At one landing, a placard reveals that the rest areas were built into the original design to accommodate the original lighthouse keepers. “Landings were probably necessary to give the keeper a rest as he climbed the tower,” it tells us. That made me think that nineteenth-century lighthouse men were sadly out of shape—until I learned, later on, that in the old days they had to lug extremely heavy and cumbersome containers of whale oil to the top, back in the days before electricity.
(The current lighthouse was first lit in 1859.)
Spiraling upwards, at the top you’ll enter a beautifully restored circular room, enclosed in warm, stained-wood wainscoting. “It’s called the watch gallery,” said Perry Buckley, whose name badge read “Lighthouse Keeper” and who’s worked at the lighthouse for MAC since 2000. “A lot of people think that the lighthouse keepers lived up here,” says Buckley. “They didn’t. They lived on the ground.” Above the watch gallery are the rotating lights, with light bulbs that cost $240 each, making a full round trip precisely every 30 seconds. Pretty much everything up there is original, he says, and it’s been lovingly cared for. Buckley enjoys answering questions from those who’ve made the climb, and there’s a sign-in guest book—he shows one page filled with names of people from China, Singapore, and other far-off points of origin. And in a drawer he maintains a special registry in which people who’ve come to Cape May to be married inscribe lengthy passages about their hopes and dreams—and for those who’ve proposed to their would-be spouses at the top of the lighthouse.
Stepping through a breezy doorway, you find yourself on the circular gangplank that goes all the way ‘round, providing 360-degree views of, well, Cape May. It’s safer than safe: the original, waist-high steel railing is still here, but the current management has installed what they call a “birdcage,” making it impossible for even the most rambunctious child to endanger himself or herself. Off in the distance is the coast of Delaware, the bay, and, in the other direction, the rooftops of Cape May City. Directly below are the homes of Cape May Point, St. Mary’s by the Sea retreat center, the old, abandoned World War II concrete bunker, and the Nature Conservancy’s South Cape May Meadows, a nature preserve and birder’s mecca.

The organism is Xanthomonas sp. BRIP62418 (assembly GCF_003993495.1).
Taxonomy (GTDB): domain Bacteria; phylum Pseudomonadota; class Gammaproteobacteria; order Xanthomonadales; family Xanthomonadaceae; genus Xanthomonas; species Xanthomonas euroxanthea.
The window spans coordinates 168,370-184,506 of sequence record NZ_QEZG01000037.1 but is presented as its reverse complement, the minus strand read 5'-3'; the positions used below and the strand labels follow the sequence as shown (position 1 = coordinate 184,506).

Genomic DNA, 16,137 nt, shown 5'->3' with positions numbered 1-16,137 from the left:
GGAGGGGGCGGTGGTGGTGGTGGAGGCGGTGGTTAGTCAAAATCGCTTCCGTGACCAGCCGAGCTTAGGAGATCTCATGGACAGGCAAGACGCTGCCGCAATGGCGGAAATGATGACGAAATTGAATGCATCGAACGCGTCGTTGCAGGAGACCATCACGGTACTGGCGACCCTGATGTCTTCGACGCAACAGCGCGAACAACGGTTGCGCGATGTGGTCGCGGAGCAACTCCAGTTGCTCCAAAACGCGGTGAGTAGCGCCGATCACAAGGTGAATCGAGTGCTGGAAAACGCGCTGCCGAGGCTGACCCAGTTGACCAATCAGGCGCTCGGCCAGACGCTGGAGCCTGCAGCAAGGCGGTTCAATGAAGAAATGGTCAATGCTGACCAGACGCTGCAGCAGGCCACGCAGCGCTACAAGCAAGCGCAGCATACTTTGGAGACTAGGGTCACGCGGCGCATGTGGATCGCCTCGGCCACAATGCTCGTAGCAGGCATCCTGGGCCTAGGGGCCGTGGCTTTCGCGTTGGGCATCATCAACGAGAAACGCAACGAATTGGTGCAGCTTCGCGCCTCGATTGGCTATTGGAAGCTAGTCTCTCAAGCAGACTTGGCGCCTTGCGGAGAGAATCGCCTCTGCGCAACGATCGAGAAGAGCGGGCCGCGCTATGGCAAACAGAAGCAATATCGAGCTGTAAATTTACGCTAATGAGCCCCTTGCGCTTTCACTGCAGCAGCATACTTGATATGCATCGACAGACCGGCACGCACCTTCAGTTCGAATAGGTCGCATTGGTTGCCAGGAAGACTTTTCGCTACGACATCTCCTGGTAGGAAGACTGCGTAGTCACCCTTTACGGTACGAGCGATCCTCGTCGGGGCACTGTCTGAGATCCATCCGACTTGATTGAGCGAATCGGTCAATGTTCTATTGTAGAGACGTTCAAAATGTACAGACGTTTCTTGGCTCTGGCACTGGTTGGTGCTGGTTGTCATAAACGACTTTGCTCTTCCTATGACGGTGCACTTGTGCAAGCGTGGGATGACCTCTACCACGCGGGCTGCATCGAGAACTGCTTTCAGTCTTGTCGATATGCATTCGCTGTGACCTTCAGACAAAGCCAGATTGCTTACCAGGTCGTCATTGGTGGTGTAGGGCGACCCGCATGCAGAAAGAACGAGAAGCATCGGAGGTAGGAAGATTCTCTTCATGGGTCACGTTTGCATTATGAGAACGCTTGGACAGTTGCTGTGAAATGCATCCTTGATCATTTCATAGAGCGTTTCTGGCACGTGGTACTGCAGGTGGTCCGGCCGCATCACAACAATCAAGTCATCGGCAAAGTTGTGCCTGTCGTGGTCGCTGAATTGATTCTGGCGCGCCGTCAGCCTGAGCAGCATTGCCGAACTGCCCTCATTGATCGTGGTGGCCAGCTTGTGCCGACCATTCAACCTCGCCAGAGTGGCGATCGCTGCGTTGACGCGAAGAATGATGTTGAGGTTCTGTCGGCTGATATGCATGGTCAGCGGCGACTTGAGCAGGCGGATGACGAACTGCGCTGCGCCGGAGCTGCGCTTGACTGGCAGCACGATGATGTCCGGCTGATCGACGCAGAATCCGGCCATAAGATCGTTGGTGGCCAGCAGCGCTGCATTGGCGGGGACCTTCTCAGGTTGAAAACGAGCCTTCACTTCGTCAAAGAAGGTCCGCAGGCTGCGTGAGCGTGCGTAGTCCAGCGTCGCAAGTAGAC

I decided to ask Buckley if he often has to deal with people who’ve had trouble climbing the steps. It’s very rare, he says. But, just in case, he keeps a first-aid kit and bottles of water in a cabinet.
As I started down the steps, though, I began to feel a little guilty, like I hadn’t really experienced the physical challenge of the climb because I’d stopped all along on the way up to read the placards and study the old photos. So I asked Buckley how long it takes to make the ascent, without stopping, at a steady pace. “For most people,” he said, “it’s about six or seven minutes.” Well, I was certainly going to test that. Back at the bottom, I pulled out my phone, set the stopwatch, and hit “start.” Up I went, around and around, with perhaps two or three five-second pauses to catch my breath. Back at the top, Buckley asked, “How long?” I showed him my stopwatch. “Two minutes and fifty-seven seconds,” I said.
He smiled. “Don’t put that in the article. People will start trying to beat your record.” Feel free. It’s easier than it looks.